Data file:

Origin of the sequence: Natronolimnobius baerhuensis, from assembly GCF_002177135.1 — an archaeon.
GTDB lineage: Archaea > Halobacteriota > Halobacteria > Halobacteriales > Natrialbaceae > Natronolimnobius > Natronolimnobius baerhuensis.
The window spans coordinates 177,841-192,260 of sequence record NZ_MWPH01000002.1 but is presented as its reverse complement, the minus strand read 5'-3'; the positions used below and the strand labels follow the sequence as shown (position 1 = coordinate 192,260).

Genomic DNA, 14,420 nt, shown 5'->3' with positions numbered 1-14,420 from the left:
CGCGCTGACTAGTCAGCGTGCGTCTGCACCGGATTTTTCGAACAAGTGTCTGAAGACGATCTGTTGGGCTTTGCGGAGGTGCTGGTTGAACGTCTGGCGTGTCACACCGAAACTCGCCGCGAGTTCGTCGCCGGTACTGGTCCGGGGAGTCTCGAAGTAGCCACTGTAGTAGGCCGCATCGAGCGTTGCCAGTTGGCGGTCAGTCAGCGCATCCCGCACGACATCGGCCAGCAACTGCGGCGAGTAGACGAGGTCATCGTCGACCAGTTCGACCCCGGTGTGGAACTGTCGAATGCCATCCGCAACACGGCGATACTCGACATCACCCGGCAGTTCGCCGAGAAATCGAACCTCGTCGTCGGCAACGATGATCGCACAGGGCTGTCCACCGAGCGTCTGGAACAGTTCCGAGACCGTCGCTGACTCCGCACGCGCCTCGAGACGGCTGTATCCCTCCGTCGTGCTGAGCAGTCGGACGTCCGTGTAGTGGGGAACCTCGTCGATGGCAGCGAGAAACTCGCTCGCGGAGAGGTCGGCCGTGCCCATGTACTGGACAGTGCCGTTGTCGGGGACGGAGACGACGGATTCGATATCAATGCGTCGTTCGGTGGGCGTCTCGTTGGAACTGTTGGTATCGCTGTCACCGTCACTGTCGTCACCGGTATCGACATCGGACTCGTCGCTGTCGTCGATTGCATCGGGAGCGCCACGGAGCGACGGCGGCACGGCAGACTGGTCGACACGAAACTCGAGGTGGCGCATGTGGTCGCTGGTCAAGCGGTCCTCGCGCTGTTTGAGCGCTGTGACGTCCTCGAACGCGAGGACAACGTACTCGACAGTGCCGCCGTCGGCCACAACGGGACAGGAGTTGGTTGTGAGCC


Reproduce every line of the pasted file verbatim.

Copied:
Origin of the sequence: Natronolimnobius baerhuensis, from assembly GCF_002177135.1 — an archaeon.
GTDB lineage: Archaea > Halobacteriota > Halobacteria > Halobacteriales > Natrialbaceae > Natronolimnobius > Natronolimnobius baerhuensis.
The window spans coordinates 177,841-192,260 of sequence record NZ_MWPH01000002.1 but is presented as its reverse complement, the minus strand read 5'-3'; the positions used below and the strand labels follow the sequence as shown (position 1 = coordinate 192,260).

Genomic DNA, 14,420 nt, shown 5'->3' with positions numbered 1-14,420 from the left:
CGCGCTGACTAGTCAGCGTGCGTCTGCACCGGATTTTTCGAACAAGTGTCTGAAGACGATCTGTTGGGCTTTGCGGAGGTGCTGGTTGAACGTCTGGCGTGTCACACCGAAACTCGCCGCGAGTTCGTCGCCGGTACTGGTCCGGGGAGTCTCGAAGTAGCCACTGTAGTAGGCCGCATCGAGCGTTGCCAGTTGGCGGTCAGTCAGCGCATCCCGCACGACATCGGCCAGCAACTGCGGCGAGTAGACGAGGTCATCGTCGACCAGTTCGACCCCGGTGTGGAACTGTCGAATGCCATCCGCAACACGGCGATACTCGACATCACCCGGCAGTTCGCCGAGAAATCGAACCTCGTCGTCGGCAACGATGATCGCACAGGGCTGTCCACCGAGCGTCTGGAACAGTTCCGAGACCGTCGCTGACTCCGCACGCGCCTCGAGACGGCTGTATCCCTCCGTCGTGCTGAGCAGTCGGACGTCCGTGTAGTGGGGAACCTCGTCGATGGCAGCGAGAAACTCGCTCGCGGAGAGGTCGGCCGTGCCCATGTACTGGACAGTGCCGTTGTCGGGGACGGAGACGACGGATTCGATATCAATGCGTCGTTCGGTGGGCGTCTCGTTGGAACTGTTGGTATCGCTGTCACCGTCACTGTCGTCACCGGTATCGACATCGGACTCGTCGCTGTCGTCGATTGCATCGGGAGCGCCACGGAGCGACGGCGGCACGGCAGACTGGTCGACACGAAACTCGAGGTGGCGCATGTGGTCGCTGGTCAAGCGGTCCTCGCGCTGTTTGAGCGCTGTGACGTCCTCGAACGCGAGGACAACGTACTCGACAGTGCCGCCGTCGGCCACAACGGGACAGGAGTTGGTTGTGAGCC